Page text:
Baltimore Mayor Sheila Dixon’s (D) “political future” will be “in the hands of a jury” 11/9, “when her trial on theft charges begins.” Dixon is “accused of asking wealthy developer pals to donate gift cards worth thousands of dollars, saying they would be given to poor families — then using them” for “personal shopping sprees” and “knickknacks at Target.”
Dixon “faces a separate trial later on perjury charges stemming from accusations that she didn’t report gifts” from her ex-boyfriend, “a real estate developer who received tax breaks from the city.” Dixon has said she won’t resign, but “a plea deal is not an option,” and “under state law, she can’t remain in office if convicted of any felony or misdemeanor related to her official duties” (Nuckols, AP, 11/7).
Jury selection begins 11/9, and it is “perhaps” the most important part of the trial, in which “race and politics will play critical roles, outside observers say.” Dixon’s defense team “will want jurors who like their mayor and the work she has done,” and “would be wise to select jurors from her political base of older black women,” while the “white Republican” prosecutor is “apt to favor those who will dispassionately review the evidence” (Bykowicz, Baltimore Sun, 11/9).
Pictures May Be Worth More Problems
Ex-KY state Rep./‘03 KY GOV candidate Steve Nunn (R), “facing a murder charge in the shooting” death of his ex-fiancee, “has been indicted” on “six counts of wanton endangerment” for allegedly firing “a gun near six police officers” before his arrest (Estep, Lexington Herald-Leader, 11/7).
Police are also “tracking” Nunn’s “digital footprints,” specifically “looking to see whether Nunn kept” a “naked” photo of his ex-fiancee “on his cell phone, as witnesses have alleged,” in possible violation of “a domestic violence order against him.” According to another search warrant, police “are also checking for child pornography on Nunn’s computers” (Honeycutt-Spears/Alessi, Lexington Herald-Leader, 11/8).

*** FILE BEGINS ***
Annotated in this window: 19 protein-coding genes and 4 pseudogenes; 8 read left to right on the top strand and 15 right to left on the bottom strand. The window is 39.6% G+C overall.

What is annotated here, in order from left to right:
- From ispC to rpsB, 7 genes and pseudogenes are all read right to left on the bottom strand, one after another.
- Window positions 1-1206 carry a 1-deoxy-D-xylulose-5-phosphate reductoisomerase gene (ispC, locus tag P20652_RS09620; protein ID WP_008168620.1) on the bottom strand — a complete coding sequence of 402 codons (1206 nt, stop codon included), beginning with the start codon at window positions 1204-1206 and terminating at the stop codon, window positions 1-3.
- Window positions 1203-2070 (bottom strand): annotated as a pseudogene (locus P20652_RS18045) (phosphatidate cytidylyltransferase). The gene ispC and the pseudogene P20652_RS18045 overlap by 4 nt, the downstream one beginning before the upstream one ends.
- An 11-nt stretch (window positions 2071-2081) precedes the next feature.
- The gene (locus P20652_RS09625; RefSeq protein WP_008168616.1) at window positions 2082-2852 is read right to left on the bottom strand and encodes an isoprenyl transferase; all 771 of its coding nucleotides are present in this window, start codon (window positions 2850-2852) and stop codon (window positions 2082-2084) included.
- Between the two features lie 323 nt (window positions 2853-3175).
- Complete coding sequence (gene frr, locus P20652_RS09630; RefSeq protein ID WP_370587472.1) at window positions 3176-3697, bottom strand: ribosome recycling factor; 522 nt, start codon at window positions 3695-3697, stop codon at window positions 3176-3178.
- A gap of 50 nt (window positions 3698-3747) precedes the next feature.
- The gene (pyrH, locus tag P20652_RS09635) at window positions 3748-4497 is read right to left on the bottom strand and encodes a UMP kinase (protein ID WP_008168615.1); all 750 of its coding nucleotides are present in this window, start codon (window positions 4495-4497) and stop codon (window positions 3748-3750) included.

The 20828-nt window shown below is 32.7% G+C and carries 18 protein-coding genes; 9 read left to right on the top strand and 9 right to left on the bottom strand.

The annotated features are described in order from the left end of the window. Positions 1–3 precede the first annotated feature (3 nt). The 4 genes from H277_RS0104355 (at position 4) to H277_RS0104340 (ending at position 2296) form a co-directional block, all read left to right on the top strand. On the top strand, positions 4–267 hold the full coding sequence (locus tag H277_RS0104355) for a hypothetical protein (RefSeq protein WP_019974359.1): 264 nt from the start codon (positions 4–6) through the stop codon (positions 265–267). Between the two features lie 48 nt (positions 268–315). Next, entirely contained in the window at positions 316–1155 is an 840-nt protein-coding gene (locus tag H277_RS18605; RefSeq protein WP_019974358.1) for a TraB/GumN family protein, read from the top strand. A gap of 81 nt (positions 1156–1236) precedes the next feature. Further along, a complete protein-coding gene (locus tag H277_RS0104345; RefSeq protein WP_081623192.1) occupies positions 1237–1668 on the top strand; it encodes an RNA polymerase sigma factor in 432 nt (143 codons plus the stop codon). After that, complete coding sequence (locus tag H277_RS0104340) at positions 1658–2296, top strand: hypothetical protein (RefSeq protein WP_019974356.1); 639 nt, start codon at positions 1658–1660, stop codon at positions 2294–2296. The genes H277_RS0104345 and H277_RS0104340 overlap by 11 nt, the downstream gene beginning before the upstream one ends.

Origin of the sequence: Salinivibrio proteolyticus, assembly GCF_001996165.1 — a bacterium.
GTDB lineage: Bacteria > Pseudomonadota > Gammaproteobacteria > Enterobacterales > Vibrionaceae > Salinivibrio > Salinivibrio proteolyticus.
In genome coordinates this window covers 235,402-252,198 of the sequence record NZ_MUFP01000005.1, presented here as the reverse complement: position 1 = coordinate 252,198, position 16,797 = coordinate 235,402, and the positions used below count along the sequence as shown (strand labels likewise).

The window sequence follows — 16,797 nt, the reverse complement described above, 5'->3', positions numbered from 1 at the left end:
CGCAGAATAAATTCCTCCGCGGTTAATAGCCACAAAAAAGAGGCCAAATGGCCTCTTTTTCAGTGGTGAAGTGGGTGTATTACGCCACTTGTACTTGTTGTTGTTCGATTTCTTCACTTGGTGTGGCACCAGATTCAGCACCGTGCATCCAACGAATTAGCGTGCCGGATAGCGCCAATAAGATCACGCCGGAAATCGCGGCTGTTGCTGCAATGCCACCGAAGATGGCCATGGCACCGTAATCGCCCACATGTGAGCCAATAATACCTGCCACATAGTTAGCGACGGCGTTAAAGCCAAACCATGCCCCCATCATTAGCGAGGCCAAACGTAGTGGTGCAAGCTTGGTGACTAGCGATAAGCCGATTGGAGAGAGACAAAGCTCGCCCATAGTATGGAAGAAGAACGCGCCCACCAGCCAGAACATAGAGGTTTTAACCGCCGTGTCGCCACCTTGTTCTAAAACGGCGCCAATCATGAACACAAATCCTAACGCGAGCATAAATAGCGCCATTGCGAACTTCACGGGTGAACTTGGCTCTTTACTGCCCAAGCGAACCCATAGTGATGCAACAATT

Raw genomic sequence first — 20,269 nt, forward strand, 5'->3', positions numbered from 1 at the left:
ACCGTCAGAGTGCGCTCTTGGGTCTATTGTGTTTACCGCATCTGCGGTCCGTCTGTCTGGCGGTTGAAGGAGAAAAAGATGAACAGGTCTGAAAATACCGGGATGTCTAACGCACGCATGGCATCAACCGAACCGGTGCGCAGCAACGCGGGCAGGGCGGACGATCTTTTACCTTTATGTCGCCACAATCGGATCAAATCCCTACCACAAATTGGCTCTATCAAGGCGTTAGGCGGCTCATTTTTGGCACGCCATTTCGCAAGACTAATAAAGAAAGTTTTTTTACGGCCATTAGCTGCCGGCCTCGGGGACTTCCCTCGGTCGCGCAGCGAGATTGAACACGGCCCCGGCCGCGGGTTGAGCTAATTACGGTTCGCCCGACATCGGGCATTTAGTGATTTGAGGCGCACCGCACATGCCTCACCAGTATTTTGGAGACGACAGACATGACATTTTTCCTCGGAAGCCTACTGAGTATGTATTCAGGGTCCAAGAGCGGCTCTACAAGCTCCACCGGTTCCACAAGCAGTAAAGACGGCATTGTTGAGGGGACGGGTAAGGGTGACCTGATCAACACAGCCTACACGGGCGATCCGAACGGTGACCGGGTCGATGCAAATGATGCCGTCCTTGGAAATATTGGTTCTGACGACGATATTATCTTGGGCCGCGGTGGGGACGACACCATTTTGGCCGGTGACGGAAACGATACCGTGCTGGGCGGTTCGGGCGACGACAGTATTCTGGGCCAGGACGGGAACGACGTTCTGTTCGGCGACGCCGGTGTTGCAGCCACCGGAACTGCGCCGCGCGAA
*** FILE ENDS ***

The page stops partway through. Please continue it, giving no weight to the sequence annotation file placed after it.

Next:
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The Commission on Presidential Debates put out a statement today that gives credence to Donald Trump's claims that he had a bad microphone on Monday night. "Regarding the first debate, there were issues regarding Donald Trump's audio that affected the sound level in the debate hall," read the statement in its entirety.
"A video of Donald Trump testifying under oath about his provocative rhetoric about Mexicans and other Latinos is set to go public" as soon as today. "Trump gave the testimony in June at a law office in Washington in connection with one of two lawsuits he filed last year after prominent chefs reacted to the controversy over his remarks by pulling out of plans to open restaurants at his new D.C. hotel. D.C. Superior Court Judge Brian Holeman said in an order issued Thursday evening that fears the testimony might show up in campaign commercials were no basis to keep the public from seeing the video."
No matter that his recall of foreign leaders leaves something to be desired, Gary Johnson is the choice of the Chicago Tribune's editorial board. The editors argue that Donald Trump couldn't do the job of president, while hitting Hillary Clinton for "her intent to greatly increase federal spending and taxation, and serious questions about honesty and trust." Which leaves them with Johnson. "Every American who casts a vote for him is standing for principles," they write, "and can be proud of that vote. Yes, proud of a candidate in 2016."
"By all means vote, just not for Donald Trump." That's the message from USA Today editors, who are making the first recommendation on a presidential race in the paper's 34-year history. It's not exactly an endorsement; they make clear that the editorial board "does not have a consensus for a Clinton endorsement." But they state flatly that Donald Trump is, by "unanimous consensus of the editorial board, unfit for the presidency."